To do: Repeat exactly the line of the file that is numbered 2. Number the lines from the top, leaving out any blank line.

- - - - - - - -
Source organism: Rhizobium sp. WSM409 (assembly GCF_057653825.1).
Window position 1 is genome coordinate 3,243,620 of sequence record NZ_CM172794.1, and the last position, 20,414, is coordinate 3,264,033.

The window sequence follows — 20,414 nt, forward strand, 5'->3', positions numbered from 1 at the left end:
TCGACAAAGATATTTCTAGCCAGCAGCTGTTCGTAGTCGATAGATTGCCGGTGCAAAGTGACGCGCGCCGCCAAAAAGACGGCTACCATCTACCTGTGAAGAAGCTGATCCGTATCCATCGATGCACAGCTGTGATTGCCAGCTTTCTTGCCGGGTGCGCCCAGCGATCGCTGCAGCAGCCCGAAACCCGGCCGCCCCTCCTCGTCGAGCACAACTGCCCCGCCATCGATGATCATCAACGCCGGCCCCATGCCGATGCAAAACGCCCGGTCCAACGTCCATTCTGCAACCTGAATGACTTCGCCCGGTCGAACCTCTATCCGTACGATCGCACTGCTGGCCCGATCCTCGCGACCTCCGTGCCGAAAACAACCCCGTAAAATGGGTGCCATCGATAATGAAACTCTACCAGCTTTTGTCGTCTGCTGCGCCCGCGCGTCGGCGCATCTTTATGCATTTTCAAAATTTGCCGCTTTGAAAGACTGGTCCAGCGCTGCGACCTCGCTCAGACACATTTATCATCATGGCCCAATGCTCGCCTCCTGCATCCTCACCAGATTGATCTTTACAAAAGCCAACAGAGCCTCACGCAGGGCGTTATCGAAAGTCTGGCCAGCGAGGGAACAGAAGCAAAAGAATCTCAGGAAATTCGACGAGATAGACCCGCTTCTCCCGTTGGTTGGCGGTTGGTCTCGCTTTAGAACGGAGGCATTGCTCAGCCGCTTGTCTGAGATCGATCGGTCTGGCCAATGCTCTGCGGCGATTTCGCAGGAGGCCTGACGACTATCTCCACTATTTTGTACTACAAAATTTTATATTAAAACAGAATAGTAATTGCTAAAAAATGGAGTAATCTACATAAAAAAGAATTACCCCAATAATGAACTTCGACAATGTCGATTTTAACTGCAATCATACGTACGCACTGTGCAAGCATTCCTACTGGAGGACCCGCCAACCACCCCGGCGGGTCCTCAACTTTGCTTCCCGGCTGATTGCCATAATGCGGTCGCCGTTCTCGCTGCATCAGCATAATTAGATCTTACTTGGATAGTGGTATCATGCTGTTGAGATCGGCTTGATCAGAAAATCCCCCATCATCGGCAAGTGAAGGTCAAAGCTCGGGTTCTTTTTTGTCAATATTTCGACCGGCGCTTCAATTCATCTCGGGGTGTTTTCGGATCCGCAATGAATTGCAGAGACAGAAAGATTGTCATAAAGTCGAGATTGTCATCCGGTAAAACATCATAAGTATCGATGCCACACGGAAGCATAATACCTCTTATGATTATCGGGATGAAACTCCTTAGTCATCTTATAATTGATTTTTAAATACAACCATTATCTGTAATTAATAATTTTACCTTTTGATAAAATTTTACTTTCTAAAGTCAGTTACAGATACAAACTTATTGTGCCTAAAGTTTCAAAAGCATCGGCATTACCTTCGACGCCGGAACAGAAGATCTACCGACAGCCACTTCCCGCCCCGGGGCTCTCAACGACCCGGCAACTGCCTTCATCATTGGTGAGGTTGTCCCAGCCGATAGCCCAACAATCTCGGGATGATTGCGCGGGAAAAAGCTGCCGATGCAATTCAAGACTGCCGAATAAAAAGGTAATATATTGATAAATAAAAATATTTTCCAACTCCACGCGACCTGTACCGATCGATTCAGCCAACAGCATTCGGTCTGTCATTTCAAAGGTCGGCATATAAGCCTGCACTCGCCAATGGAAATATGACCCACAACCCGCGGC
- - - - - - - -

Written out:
Window position 1 is genome coordinate 3,243,620 of sequence record NZ_CM172794.1, and the last position, 20,414, is coordinate 3,264,033.